Rethinking Data Management in Nonprofit work
Data, analytics, and algorithms are a few buzzwords that have taken the business world by storm in the last ten years. Enterprises have recognized the importance and usefulness of data in their daily work and integrated data management as a core competency to their operations. Yet, there seems to be an inertia among non-profit organizations to adopt a data-focused approach to their strategy and activities.
About 60% of nonprofit professionals don’t use any data in their decision-making process.
About 60% of nonprofit professionals don’t use any data in their decision-making process, according to a 2018 study by everyaction and nonprofithub. Interestingly, many are cognizant that their organizations collect data in some ways but aren’t sure about the purposes and extent of data collection and data analysis.
It seems that many NGOs think of the world of data management and data analytics as an enigmatic and overwhelming field. Many cited the lack of expertise, time or tools to fully embrace data management. However, NGOs don’t often realize that data has been a crucial part of their work for years. NGOs are working with data when fundraisers compile their donor mapping spreadsheets, or when project managers design measuring tools to keep track of their progress, or when MEL professionals report on the impact of their programming.
NGOs don’t often realize that data has been a crucial part of their work for years.
NGO professionals should not look at data analytics as another daunting advanced new technology and instead, as an updated iteration of accountability — situating data at the heart of every decision to inform fundraising strategy and ensure proper reporting and evaluation. Good data practices will enhance your position as a credible and responsible organization as they help build evidence for your work and prove your impact.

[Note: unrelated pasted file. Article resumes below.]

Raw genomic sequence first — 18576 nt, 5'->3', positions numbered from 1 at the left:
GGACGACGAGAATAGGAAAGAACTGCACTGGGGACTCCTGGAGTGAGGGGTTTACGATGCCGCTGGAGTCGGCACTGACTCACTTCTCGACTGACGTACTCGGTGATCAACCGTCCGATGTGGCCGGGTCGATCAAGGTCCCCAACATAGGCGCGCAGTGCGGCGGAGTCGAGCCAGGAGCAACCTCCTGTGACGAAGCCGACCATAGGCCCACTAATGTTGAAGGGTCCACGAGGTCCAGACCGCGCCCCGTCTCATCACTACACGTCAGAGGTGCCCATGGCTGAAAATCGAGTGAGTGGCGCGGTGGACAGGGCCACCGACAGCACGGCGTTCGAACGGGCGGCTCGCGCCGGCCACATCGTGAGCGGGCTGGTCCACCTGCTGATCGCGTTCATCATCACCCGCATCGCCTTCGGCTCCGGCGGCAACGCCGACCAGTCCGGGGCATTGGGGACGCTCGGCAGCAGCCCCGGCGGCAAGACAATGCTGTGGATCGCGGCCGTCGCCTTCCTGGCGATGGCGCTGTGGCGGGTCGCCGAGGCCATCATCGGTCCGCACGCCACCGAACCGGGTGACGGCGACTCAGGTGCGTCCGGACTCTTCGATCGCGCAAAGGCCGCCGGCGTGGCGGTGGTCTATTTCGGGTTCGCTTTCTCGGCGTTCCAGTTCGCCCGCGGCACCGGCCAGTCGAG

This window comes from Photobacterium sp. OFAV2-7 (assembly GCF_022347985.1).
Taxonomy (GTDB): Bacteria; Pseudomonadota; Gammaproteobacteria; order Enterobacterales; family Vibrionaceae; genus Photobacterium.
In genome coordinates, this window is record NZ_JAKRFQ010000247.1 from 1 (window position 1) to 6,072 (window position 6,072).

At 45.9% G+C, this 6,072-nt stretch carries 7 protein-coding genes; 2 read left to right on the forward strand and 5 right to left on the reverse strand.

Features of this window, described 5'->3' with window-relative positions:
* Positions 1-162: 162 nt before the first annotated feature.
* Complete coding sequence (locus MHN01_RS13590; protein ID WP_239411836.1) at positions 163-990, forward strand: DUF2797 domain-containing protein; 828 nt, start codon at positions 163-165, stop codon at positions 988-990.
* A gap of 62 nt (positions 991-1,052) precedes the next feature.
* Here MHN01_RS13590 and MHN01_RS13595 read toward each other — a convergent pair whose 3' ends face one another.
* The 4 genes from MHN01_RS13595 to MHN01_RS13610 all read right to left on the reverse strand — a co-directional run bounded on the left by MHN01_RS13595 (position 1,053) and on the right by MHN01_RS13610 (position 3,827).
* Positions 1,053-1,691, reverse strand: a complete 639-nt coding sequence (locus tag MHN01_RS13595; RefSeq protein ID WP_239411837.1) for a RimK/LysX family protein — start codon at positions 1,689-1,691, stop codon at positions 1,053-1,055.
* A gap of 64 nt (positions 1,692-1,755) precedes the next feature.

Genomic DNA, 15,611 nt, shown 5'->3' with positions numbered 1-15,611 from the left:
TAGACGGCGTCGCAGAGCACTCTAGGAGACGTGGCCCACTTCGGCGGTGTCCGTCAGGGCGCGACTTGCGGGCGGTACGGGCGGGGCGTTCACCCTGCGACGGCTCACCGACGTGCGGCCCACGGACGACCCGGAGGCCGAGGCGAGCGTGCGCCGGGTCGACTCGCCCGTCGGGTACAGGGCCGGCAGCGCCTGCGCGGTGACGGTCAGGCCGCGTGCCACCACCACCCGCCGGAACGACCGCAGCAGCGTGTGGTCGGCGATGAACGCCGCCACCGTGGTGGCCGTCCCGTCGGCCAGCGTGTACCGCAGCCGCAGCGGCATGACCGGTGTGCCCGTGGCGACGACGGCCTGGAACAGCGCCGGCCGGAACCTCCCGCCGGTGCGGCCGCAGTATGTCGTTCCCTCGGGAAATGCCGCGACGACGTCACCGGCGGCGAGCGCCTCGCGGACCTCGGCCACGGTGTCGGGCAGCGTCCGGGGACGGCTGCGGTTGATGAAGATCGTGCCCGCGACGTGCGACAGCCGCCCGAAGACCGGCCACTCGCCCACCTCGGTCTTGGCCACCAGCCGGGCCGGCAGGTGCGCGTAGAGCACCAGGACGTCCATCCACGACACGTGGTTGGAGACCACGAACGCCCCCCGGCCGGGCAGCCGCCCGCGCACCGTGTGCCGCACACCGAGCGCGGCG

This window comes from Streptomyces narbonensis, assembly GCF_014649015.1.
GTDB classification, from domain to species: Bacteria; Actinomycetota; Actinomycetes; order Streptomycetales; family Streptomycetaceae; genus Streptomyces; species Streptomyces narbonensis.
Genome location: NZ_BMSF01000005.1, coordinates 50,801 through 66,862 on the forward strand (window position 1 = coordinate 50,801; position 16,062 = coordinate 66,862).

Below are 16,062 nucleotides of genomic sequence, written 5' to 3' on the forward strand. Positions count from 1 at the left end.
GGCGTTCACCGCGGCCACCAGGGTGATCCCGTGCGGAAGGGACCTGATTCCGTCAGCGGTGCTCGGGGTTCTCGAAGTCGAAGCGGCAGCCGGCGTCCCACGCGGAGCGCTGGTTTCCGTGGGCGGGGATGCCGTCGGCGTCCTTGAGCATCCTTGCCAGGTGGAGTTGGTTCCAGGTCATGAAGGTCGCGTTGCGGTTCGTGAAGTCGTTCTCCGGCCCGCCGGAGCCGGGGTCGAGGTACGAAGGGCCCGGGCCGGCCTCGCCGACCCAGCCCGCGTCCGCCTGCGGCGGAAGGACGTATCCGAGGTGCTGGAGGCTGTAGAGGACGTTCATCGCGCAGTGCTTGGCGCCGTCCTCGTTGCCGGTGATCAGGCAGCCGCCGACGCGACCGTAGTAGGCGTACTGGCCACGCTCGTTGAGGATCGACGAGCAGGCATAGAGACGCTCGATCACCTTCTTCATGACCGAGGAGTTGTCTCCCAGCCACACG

Together with our partner Data4Development, we hosted a webinar on managing data for impact to break down data misconceptions and to provide simple tips for good data practices. NGOs can start with identifying sources of data available in their organization, such as website analytics, donor database, email contact lists, project and program outcomes and results, etc. From there, NGOs can assess the goals and objectives of every data point and focus on improving their data quality in their collection and analysis.
You can watch the hour-long webinar recording here or contact us at firstname.lastname@example.org to know more about how to best optimize your data management and collection processes.
A communicator by training and a consultant by trade, An joined the development sector after four years of experience in communications strategy, publication design and market research. He strives to help NGOs elevate their work and achieve their ambitions with his diversity of experiences and perspectives. An holds a Master Degree in Globalisation and Development Studies from Maastricht University.
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